A new video explains Jung’s theory of typology and compares it with the popular interpretation developed by Isabel Briggs Myers. It examines the aspect of typological theory that Jung often complained was overlooked. The video lasts just over 50 minutes and covers:
There is a popular misunderstanding that C.G. Jung approved of Isabel Briggs Myers’ work. However, he repeatedly objected to the popular interpretation of his book Psychological Types and research based on the MBTI® instrument. There was a rift between I.B. Myers and C.G. Jung which has been hidden for more than half a century from those who use Myers-Briggs typology (Myers, S. 2019).
The misunderstanding is largely due to a complimentary letter from Jung to Myers in 1950. However, Jung did not write it and it did not represent his opinion. It was written by his secretary who couched it in diplomatic language to conceal Jung’s disapproval.
It is a widely held belief that Isabel Briggs Myers’ type theory is very similar to C.G. Jung’s, and that he endorsed her development of the MBTI® instrument. However, Jung had serious concerns about the popular presentation of his theory (Myers 2012a) and the letter apparently supporting Isabel Briggs Myers was not written by him and did not reflect his opinion (Myers 2012b). Jung expressed his attitude elsewhere by saying “God preserve me from my friends” (Jung 1957, p. 304) and felt the main point of his theory was being missed:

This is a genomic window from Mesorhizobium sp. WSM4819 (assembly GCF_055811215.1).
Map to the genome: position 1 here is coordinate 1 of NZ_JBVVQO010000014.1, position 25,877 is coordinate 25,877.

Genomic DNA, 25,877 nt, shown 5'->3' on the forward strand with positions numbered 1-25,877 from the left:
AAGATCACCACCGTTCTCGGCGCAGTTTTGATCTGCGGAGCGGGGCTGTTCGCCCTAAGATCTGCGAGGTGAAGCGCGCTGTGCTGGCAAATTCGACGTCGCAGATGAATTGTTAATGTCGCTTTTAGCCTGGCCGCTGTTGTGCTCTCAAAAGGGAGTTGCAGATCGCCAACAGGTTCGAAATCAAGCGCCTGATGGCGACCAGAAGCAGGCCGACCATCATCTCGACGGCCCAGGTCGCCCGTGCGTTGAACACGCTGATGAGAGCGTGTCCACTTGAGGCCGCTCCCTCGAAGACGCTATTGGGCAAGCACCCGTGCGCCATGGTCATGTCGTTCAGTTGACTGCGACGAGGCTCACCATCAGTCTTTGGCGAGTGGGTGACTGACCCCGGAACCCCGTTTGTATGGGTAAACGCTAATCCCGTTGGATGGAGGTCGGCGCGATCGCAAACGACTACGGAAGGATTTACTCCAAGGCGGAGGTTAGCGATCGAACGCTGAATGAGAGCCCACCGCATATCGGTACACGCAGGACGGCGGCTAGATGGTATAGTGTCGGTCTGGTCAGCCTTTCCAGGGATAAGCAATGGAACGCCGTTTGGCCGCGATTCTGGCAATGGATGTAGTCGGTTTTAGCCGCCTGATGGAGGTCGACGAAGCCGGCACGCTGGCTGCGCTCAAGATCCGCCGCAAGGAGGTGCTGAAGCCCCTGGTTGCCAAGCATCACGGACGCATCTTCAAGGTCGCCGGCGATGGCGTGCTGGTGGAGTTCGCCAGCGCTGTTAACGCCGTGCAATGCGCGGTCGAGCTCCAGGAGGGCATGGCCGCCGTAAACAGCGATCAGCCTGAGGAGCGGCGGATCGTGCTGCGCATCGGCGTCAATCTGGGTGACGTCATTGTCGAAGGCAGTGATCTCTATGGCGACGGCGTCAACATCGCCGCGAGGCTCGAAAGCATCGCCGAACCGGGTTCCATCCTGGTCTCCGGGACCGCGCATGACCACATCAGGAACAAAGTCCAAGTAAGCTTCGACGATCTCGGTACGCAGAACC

Typology [is] only one side of my book… Most readers have not noticed [the gravamen] of the book because they are first of all led into the temptation of classifying everything typologically, which in itself is a pretty sterile undertaking. (Jung 1935)
For the past few years, I have been pursuing some PhD research into the relationship between personality and mythology. The overall aim is to find ways of promoting religious tolerance. It is based on Jung’s analytical psychology and is now in the final stretch.
I would appreciate your help by completing four online questionnaires, which will take about 30 minutes in total. When you have finished, there will be a report in the form of a PDF file, or Ebook, or you can read the results online. There is more information about the research on the page that introduces the questionnaires, at https://research.myers.co. Thank you, in advance.
If you have any questions or comments, please use my contact page (above).
Myers Briggs theory is very popular. Millions of people every year discover their personality type, using the Myers-Briggs Type Indicator® or one of a wide range of alternative questionnaires. Often the argument goes that, if you can discover your preferences, you can play to your strengths and develop your individuality.
However, the creator of the theory (C.G. Jung) argued that knowing or using your preferences can lead you in one of two directions – one being cultured, the other barbaric. His view receives support from a perhaps surprising source – the Buddha.